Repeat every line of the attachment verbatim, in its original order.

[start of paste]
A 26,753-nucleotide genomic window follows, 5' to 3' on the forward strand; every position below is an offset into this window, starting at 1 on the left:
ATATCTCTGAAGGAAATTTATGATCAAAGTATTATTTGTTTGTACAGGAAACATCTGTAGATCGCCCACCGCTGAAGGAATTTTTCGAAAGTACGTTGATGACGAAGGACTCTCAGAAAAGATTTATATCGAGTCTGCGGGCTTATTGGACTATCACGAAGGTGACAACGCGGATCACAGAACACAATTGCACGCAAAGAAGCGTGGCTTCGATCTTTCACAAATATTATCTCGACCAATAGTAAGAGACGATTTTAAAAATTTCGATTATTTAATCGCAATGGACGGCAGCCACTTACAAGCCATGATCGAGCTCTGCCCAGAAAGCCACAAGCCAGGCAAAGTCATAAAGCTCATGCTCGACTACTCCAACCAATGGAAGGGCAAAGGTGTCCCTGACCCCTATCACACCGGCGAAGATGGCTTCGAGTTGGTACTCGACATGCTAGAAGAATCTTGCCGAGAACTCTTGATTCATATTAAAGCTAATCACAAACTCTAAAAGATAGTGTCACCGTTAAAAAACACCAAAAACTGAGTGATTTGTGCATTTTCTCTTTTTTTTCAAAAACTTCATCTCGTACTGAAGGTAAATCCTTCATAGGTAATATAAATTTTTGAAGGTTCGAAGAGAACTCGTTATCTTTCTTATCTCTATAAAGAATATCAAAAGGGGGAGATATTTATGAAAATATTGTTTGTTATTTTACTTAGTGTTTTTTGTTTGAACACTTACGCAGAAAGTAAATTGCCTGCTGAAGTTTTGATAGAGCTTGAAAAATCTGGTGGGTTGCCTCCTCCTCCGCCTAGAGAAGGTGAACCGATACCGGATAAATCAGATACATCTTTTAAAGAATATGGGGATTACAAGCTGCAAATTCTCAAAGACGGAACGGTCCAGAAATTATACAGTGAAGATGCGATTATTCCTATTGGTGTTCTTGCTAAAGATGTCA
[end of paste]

A 26,753-nucleotide genomic window follows, 5' to 3' on the forward strand; every position below is an offset into this window, starting at 1 on the left:
ATATCTCTGAAGGAAATTTATGATCAAAGTATTATTTGTTTGTACAGGAAACATCTGTAGATCGCCCACCGCTGAAGGAATTTTTCGAAAGTACGTTGATGACGAAGGACTCTCAGAAAAGATTTATATCGAGTCTGCGGGCTTATTGGACTATCACGAAGGTGACAACGCGGATCACAGAACACAATTGCACGCAAAGAAGCGTGGCTTCGATCTTTCACAAATATTATCTCGACCAATAGTAAGAGACGATTTTAAAAATTTCGATTATTTAATCGCAATGGACGGCAGCCACTTACAAGCCATGATCGAGCTCTGCCCAGAAAGCCACAAGCCAGGCAAAGTCATAAAGCTCATGCTCGACTACTCCAACCAATGGAAGGGCAAAGGTGTCCCTGACCCCTATCACACCGGCGAAGATGGCTTCGAGTTGGTACTCGACATGCTAGAAGAATCTTGCCGAGAACTCTTGATTCATATTAAAGCTAATCACAAACTCTAAAAGATAGTGTCACCGTTAAAAAACACCAAAAACTGAGTGATTTGTGCATTTTCTCTTTTTTTTCAAAAACTTCATCTCGTACTGAAGGTAAATCCTTCATAGGTAATATAAATTTTTGAAGGTTCGAAGAGAACTCGTTATCTTTCTTATCTCTATAAAGAATATCAAAAGGGGGAGATATTTATGAAAATATTGTTTGTTATTTTACTTAGTGTTTTTTGTTTGAACACTTACGCAGAAAGTAAATTGCCTGCTGAAGTTTTGATAGAGCTTGAAAAATCTGGTGGGTTGCCTCCTCCTCCGCCTAGAGAAGGTGAACCGATACCGGATAAATCAGATACATCTTTTAAAGAATATGGGGATTACAAGCTGCAAATTCTCAAAGACGGAACGGTCCAGAAATTATACAGTGAAGATGCGATTATTCCTATTGGTGTTCTTGCTAAAGATGTCA